As for some of the things I've been up to:
- Returned to NYC in August and visited the High Line and numerous sweltering subway stations
- Did a bunch of medicine and some anesthesia rotations
- Travelled to exotic locales such as Saint John, Hamilton, and Ottawa, and this winter Saskatoon and St-John's
- Finished watching the first four seasons of Breaking Bad
- Become obsessed with Community
I suppose that doesn't sound so impressive. Two weeks ago I did go to a fairly uninspiring presentation on gluten given by a pair of local naturopaths, though. It started out well enough with some basic descriptions of GI anatomy and function, but eventually betrayed the usual focus on "Health by Restrictive Diet" that advocates eliminating or reducing gluten intake due to the non-inflammatory "inflammation" of "gluten sensitivity". In other words, gluten is evil in itself, and clearly you must avoid wheat and barley and stick to rice and quinoa (though they weren't too keen on carbs in general). Certainly that's true if someone has Celiac disease, but otherwise one wonders if they ever decide that phenylalanine is similarly unhealthy. (They'll soon discover that the required diet for PKU includes absolutely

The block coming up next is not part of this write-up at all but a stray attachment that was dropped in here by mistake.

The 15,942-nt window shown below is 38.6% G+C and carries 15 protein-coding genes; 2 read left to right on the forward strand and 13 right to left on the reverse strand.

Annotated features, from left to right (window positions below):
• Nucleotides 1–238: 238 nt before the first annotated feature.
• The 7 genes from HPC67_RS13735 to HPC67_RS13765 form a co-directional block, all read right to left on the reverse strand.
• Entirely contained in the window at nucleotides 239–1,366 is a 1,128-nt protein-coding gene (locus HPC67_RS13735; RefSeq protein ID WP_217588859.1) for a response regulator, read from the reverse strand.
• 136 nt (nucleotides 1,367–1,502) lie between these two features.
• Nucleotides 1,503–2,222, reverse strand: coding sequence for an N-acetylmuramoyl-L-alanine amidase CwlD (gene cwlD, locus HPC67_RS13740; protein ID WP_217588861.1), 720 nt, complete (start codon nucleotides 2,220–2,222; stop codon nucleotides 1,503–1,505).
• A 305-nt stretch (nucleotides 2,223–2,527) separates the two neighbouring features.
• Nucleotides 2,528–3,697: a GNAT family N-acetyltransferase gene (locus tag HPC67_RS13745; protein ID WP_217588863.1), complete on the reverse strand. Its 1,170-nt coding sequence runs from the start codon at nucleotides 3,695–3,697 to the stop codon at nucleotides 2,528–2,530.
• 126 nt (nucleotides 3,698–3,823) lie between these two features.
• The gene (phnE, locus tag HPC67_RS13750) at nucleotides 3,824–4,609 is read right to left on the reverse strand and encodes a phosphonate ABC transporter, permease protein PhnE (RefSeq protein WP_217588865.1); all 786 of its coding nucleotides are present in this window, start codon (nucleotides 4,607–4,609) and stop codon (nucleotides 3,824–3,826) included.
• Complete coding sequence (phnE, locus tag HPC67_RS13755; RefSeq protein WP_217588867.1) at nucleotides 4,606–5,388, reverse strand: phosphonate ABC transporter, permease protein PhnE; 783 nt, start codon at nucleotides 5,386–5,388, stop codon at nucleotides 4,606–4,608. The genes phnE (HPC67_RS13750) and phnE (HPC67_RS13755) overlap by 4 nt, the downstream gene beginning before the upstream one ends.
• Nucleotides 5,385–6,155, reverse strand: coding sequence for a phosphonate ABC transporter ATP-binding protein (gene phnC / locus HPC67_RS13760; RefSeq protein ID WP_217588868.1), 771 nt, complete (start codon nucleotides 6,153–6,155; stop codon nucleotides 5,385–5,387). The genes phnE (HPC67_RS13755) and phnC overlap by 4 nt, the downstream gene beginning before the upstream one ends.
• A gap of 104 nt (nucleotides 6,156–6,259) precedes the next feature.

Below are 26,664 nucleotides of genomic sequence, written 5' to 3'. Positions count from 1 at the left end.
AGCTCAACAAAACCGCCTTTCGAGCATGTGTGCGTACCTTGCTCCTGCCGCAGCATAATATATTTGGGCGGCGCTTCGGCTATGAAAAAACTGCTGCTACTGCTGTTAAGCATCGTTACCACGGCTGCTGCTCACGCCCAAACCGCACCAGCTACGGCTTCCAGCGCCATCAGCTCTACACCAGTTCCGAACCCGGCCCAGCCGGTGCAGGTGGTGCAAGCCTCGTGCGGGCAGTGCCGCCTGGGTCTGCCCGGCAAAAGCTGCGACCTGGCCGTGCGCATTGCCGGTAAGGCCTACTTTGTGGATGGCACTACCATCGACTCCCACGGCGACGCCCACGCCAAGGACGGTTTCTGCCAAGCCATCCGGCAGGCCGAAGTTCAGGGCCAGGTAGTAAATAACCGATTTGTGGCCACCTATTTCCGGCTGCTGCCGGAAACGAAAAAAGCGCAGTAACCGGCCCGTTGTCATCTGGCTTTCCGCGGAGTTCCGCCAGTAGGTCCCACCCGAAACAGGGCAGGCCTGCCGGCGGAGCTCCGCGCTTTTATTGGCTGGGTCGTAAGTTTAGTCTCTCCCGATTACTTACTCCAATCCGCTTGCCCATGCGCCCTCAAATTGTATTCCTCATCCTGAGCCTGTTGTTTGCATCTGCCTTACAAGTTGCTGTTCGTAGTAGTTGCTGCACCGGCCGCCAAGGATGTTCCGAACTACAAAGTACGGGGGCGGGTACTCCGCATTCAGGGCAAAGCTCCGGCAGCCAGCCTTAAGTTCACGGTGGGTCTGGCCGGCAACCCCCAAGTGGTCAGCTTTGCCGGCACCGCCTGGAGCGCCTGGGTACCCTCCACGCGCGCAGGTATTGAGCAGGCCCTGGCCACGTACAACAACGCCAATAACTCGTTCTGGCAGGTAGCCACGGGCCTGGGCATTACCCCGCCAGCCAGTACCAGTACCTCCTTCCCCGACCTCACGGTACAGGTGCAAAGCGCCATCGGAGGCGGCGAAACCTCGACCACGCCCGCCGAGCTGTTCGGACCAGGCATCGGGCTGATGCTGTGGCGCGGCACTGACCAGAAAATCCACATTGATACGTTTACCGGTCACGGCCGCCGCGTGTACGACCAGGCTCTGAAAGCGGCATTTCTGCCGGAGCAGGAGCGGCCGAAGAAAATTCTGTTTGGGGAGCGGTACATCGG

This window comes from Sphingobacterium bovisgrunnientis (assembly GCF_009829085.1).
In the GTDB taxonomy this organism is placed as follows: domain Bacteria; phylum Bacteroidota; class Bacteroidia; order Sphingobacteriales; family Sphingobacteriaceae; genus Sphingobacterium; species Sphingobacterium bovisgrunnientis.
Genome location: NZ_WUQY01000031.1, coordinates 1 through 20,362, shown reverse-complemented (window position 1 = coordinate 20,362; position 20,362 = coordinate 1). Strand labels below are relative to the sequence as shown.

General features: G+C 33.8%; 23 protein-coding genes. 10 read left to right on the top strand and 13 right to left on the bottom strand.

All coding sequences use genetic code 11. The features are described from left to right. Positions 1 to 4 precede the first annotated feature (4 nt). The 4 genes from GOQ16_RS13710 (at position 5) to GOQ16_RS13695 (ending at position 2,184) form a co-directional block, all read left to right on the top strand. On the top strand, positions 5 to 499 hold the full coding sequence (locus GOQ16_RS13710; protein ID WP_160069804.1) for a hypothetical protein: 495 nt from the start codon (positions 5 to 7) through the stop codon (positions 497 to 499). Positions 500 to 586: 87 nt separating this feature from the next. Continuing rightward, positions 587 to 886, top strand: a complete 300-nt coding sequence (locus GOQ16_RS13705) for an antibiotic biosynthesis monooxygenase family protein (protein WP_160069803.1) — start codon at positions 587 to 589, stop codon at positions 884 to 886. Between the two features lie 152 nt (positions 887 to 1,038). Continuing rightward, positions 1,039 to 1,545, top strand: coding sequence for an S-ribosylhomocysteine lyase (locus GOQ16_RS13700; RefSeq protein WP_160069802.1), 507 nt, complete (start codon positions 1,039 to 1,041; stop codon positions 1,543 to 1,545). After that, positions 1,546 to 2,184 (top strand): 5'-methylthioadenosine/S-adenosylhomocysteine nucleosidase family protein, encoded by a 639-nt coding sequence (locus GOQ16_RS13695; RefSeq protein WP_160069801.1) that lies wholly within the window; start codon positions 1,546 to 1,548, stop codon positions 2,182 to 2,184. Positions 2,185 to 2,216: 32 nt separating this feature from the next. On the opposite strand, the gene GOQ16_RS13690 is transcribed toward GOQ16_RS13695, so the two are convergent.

disgusting unpalatable supplements.)
Later on in the Q&A period they demonstrated what was a disturbingly limited understanding of sarcoidosis, a disease they listed as among those supposedly associated with Celiac disease (it isn't). They said it was "autoimmune" and that it might affect the lungs. Probably. Ugh. Earlier they had missed the rather more significant associations with liver and (very serious) biliary disease. But whatever. At least they made sure to warn an apparently skeptical man about the anticoagulation dangers of omega 3 supplements. I can't say I put any instructions about *that* in any of the perioperative consults I dictated this week.
In any case, I couldn't really bring myself to be the jerk who asks vaguely hostile questions from the back. I did give them many disapproving looks, however, and overall I was actually disappointed that they didn't provide better information and how lacking their knowledge seemed to be on basic topics. It was well meaning, but it didn't give me a lot of confidence in the kind of nutrition advice they give.